The contentious nature of federal support for syringe exchanges demonstrates the highly political nature of the issue and highlights the importance of governance and public opinion in health interventions. Despite recommendations from numerous health organizations, SEPs have failed to secure long term federal support due to conflict with the government’s zero tolerance drug policy. When public health programs request federal funding, they necessarily become a political issue. However, there is still hope for syringe exchange programs: the FY 2013 budget has not yet been finalized, meaning that funding bans for syringe exchange have not yet been made into law.
- Centers for Disease Control, “Syringe Exchange Programs”, December 2005, http://www.cdc.gov/idu/facts/aed_idu_syr.pdf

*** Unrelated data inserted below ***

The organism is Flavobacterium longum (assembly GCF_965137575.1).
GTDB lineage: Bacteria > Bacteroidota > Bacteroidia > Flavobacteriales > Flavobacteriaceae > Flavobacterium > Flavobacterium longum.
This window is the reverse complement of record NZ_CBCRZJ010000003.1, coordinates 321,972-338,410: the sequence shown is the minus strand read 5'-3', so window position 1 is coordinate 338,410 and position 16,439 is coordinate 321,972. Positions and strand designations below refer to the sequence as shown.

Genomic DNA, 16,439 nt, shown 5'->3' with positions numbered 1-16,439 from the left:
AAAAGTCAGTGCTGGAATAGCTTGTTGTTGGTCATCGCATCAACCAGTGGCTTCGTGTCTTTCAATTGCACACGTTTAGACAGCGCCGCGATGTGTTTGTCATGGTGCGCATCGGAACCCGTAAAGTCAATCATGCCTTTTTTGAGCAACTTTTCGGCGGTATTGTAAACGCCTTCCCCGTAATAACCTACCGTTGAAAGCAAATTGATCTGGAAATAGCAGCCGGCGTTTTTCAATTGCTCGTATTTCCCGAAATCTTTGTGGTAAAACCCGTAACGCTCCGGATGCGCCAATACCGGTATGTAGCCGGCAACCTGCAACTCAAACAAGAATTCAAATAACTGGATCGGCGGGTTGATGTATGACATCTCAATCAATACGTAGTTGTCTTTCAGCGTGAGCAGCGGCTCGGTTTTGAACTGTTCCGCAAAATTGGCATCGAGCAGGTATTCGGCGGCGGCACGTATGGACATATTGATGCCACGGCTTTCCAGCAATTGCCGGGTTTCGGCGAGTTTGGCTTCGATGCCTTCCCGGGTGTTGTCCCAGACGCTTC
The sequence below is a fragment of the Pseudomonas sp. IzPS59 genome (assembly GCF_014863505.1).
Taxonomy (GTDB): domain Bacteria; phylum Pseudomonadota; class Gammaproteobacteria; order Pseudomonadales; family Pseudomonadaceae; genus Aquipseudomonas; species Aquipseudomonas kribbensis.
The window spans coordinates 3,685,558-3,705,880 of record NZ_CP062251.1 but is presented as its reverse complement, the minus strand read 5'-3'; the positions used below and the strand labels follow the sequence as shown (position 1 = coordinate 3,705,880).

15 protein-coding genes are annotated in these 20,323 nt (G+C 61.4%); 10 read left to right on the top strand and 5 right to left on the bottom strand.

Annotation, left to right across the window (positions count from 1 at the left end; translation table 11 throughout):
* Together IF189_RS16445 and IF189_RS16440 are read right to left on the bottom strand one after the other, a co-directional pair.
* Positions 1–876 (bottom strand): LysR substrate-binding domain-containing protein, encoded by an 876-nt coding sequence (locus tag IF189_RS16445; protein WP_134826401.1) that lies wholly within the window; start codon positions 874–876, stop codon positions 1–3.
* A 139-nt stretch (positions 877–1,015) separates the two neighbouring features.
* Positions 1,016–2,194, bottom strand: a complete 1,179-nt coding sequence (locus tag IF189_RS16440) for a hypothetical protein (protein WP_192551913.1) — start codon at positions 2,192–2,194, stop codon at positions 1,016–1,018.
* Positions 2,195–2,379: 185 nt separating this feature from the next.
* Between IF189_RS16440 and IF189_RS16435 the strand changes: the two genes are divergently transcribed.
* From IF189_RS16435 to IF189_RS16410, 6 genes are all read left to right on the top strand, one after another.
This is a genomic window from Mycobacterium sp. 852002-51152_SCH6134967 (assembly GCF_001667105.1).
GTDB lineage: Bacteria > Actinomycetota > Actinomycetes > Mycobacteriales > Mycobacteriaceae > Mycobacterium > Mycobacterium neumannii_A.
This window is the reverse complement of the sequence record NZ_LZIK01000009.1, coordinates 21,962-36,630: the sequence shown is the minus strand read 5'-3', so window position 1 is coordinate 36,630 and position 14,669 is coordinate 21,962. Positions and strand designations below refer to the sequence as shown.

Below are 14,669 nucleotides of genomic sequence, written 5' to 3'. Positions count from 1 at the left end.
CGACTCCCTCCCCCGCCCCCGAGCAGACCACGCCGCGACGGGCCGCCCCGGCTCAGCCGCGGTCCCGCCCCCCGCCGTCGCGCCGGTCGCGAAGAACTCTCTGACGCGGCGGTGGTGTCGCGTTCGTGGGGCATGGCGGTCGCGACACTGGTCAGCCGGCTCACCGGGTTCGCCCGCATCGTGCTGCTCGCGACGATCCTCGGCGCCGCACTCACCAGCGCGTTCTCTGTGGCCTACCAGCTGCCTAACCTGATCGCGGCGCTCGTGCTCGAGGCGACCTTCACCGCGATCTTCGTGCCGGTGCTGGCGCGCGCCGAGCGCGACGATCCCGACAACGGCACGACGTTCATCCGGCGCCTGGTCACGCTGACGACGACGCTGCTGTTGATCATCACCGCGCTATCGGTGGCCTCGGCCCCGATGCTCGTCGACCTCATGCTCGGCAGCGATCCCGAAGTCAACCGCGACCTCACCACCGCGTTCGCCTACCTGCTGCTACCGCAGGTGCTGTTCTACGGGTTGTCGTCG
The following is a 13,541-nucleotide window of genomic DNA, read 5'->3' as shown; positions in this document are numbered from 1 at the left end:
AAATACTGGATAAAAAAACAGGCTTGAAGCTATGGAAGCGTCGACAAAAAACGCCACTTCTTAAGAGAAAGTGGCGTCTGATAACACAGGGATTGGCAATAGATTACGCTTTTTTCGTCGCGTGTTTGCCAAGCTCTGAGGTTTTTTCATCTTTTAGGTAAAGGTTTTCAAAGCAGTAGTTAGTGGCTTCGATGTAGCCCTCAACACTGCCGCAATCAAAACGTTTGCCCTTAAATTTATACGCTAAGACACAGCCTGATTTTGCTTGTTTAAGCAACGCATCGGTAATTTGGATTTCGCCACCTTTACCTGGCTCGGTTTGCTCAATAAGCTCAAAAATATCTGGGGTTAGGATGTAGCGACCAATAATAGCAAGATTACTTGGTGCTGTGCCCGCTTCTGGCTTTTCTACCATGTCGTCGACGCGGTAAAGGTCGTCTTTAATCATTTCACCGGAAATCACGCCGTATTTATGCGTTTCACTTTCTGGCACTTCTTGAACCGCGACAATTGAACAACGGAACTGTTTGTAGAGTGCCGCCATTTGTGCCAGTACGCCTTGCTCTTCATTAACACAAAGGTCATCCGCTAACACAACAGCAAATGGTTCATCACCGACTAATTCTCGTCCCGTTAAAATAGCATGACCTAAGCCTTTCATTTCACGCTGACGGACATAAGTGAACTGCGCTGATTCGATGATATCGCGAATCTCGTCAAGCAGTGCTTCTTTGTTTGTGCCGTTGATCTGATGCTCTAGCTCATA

- John Curtis, “What the Needles Said” , Yale Medicine Magazine, Summer 2001, Vol. 35, No. 3
- Sandra D. Lane et al, “Needle Exchange: A Brief History,” http://hpcpsdi.rutgers.edu/facilitator/SAP/downloads/articles%20and%20data/History+of+Needle+Exchange.pdf
- “Needle Exchange: A Primer”, May 30, 2006, http://www.pbs.org/wgbh/pages/frontline/aids/past/needle.html
- Open Societies Institute, “What is Harm Reduction?”, January 1, 2001, http://www.soros.org/initiatives/health/focus/ihrd/articles_publications/articles/what_20010101
- Barbara Tempalski et al, “Social and Political Factors Predating the Presence of Syringe Exchange Programs in 96 US Metropolitan Areas,” American Journal of Public Health, March 2007: 97 (3), 437-447. http://www.ncbi.nlm.nih.gov/pmc/articles/PMC1805016/